In his Summa Theologiae II-II, St. Thomas devotes two questions to unjust acts which are committed in buying and selling or lending.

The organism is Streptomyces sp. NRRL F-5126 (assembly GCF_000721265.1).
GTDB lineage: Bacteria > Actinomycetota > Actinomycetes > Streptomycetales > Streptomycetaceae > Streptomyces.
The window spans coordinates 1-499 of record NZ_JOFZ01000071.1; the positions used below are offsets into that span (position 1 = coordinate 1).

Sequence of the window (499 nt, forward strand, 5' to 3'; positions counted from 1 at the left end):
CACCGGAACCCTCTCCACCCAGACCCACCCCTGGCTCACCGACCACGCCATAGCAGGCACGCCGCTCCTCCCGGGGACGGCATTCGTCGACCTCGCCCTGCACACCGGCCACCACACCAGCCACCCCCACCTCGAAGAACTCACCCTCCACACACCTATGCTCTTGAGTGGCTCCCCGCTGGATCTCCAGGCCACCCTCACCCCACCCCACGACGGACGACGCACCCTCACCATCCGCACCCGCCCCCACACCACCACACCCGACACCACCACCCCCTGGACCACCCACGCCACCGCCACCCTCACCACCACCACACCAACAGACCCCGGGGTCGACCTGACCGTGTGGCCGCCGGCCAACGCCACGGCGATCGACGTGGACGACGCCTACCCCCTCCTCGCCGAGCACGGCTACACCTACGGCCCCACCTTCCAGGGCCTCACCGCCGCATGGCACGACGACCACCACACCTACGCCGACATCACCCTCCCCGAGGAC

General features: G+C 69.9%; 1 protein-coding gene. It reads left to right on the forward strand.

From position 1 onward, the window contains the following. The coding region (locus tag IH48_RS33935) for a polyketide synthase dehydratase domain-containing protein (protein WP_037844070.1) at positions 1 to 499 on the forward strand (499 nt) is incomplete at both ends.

The first of these questions (q. 77), divided into four articles, deals with fraud in the broad sense (fraudulentia), while the second (q. 78) concerns usury. A study of these questions reveals important differences not only between St. Thomas’ teaching on injustices committed in economic life and the ethical attitudes common today, but differences in basic evaluations of the place of commerce in society. In order to make this clear, I will look at the first question, no. 77, setting forth first what Aquinas taught and then contrasting it with commerce and business ethics as these exist in a capitalist society. (For a discussion of question 78, on usury, see “The Sin of Usury.”)
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